How do you mourn without God?January 17, 2014 at 4:09 pm | Posted in Uncategorized | 5 Comments
You could say I’ve been blessed so far in this life with happy, healthy loved ones and family. The unfortunate deaths I have experienced happened to grandparents, ones who were very ill, and I took comfort that they would no longer suffer. I’d never known anyone close to me to die young until just recently. In December, my second cousin in Kentucky took her own life. In January, a close friend of mine experienced the sudden and unexpected death of her toddler, a little boy we had just played with the week before. In the same week, my in-laws’ beloved dog Lucy died of an aneurism. Our stuffed toy’s namesake. My heart goes out to them all.
When Liam attended my Grandma O’s funeral last May, we had our first serious conversation about death. I explained that grandma had lived a long, long life, she had died, we buried her, and she would live on in our memories. He seemed ok with it until we got in the car. Then he just kept repeating his worries. He didn’t want his parents to die, he didn’t want to die, he didn’t want to go in the ground. He was afraid of the dark. Nothing I said seemed to help, until I finally played the Heaven card. Grandma was in Heaven, in a better place, on a cloud in the sky with the angels. That seemed to satisfy his four-year-old logic.
There is comfort in the idea of Heaven. The thought that when we die, there’s a place for us. A place to be happy. A place of light and God. Especially when a loved one is taken too soon, it’s comforting to picture them looking down at you, knowing you still think of them and love them.
So what do you do when you don’t believe in God, or Heaven, or Hell, or any of it? How do you mourn? How do you comfort your loved ones? How do you make sense of it?
I cried every day last week. I felt adrift, an Atheist in a sea of Christians. I feel completely inept at expressing the right condolences. “You’re in my thoughts,” and “I’m sorry for your loss,” just don’t seem to go far enough. “He’s in a better place,” and “I’m praying for you,” sound completely insincere coming from me. Praying implies action; not only am I thinking of your loss, but I’m talking to my Deity on your behalf. It’s a wonderful sentiment I wish I could express.
The funeral Saturday was absolutely heartbreaking. The pastor quoted lovely passages from the Bible, attempting to ease the pain and explain in the best way he could why these things happen. A religious person might say it’s all part of God’s plan. A pragmatist like me might say that death is a part of life, and these things just happen. Neither answer is satisfying.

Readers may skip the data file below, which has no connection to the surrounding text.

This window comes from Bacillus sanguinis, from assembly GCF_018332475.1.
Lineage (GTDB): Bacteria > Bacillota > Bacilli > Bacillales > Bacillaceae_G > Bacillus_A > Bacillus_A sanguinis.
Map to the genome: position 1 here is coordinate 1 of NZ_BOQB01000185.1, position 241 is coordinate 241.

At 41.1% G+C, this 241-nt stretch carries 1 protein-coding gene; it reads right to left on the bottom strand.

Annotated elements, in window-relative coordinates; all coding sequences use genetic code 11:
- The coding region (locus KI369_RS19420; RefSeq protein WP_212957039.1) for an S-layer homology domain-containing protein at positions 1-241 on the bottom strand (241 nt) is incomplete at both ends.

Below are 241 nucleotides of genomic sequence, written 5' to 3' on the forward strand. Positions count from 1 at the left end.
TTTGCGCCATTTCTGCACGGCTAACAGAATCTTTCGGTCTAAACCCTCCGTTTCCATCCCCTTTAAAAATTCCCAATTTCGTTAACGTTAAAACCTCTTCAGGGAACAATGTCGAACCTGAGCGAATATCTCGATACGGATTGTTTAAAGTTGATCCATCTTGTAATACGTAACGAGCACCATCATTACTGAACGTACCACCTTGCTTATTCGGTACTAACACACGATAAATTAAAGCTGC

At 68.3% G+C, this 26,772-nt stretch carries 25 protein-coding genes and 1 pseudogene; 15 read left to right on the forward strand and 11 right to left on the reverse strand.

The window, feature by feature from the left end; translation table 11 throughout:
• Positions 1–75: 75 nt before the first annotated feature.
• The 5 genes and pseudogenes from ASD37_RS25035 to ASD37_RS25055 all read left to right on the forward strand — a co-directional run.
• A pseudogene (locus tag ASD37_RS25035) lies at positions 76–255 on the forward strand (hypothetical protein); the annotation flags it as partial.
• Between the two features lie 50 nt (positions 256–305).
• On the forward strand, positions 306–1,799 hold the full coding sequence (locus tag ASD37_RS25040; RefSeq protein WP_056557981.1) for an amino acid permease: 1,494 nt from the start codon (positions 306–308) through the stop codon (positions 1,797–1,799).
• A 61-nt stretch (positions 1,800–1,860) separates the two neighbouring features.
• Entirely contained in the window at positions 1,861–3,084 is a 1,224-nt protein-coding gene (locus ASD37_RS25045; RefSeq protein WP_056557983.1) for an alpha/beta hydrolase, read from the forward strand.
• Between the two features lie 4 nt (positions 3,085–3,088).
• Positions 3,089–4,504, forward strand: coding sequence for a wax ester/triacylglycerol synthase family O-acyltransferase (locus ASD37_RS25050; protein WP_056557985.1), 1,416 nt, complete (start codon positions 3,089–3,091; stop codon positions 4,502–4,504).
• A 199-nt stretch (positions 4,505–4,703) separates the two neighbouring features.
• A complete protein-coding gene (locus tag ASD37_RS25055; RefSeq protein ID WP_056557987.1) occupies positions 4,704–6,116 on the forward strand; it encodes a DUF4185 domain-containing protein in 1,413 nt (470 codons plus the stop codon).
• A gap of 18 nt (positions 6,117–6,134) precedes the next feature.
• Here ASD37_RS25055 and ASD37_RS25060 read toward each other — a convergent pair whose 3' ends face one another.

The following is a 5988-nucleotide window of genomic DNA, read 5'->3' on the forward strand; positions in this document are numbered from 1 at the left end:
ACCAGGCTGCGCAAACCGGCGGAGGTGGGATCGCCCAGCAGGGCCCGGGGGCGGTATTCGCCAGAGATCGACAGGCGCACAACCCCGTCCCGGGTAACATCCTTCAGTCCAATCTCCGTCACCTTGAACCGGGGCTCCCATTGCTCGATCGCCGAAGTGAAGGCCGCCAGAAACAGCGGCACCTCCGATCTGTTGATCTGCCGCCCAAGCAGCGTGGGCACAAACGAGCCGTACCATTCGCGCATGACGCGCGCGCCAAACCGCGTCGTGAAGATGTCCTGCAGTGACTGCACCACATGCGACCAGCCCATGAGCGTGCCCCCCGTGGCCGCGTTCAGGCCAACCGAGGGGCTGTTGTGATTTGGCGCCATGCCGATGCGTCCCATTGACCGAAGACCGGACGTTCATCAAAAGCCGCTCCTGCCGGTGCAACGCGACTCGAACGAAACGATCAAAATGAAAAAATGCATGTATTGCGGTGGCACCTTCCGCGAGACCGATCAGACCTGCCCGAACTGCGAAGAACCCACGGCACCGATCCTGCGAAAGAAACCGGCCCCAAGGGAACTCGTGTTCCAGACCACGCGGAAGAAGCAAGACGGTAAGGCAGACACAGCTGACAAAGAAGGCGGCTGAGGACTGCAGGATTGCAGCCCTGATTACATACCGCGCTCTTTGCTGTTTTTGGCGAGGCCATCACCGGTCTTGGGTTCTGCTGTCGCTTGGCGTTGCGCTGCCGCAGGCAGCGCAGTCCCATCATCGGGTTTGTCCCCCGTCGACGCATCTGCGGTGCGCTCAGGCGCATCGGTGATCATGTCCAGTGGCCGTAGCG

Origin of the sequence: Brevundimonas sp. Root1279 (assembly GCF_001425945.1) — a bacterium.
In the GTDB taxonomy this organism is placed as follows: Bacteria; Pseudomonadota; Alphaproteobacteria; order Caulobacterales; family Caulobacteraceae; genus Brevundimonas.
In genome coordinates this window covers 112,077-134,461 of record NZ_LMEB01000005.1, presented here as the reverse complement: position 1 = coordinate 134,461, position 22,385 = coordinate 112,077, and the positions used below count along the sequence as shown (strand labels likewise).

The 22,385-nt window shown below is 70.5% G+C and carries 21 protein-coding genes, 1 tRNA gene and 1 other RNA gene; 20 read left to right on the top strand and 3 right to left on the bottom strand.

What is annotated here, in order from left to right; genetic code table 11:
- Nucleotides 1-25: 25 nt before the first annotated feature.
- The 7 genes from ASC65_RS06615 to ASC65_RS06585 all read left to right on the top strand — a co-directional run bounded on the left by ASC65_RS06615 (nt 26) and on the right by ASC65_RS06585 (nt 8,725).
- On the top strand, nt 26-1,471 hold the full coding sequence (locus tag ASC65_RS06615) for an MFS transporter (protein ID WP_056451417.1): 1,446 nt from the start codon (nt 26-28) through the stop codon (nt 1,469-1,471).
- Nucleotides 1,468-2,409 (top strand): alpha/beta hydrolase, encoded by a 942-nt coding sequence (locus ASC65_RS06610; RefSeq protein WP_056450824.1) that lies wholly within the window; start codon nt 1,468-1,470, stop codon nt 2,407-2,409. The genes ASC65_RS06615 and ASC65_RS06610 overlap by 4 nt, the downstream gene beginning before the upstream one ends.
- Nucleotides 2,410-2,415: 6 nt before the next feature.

I think what’s hit me the hardest is the finality of it all. I believe that this life is the one chance you get, and when you die, you no longer exist. There is a strange kind of comfort in believing that consciousness ends, and the person you knew will never witness your grief. There is no one to blame, no malevolent God to question. But what you’re left with is a void, an empty place where that person existed. It’s difficult not to dwell on that potential life, all that living that person was robbed of. The unfairness of it all.
Sometimes I envy the religious their beliefs. There’s a place to turn, a person to turn to, when your life goes in a tailspin. There’s a community of like-minded people all ready to support you when you need it most. There are words, sentiments, scripture at the ready to help you get through your loss. You can feel the presence of the one you lost, and rest assured they are in a better place. The word of God, the teachings of Jesus, are all there for the taking. But I just…can’t.
Saturday I put Liam to bed, and he asked me where I’d been all day. And why was I crying? I explained that the little boy we knew had to go to Heaven, the soldiers in his body couldn’t fight off his illness, and he wouldn’t be coming back. He sat for a moment, then replied, “But, why?”
I wish I had a good answer.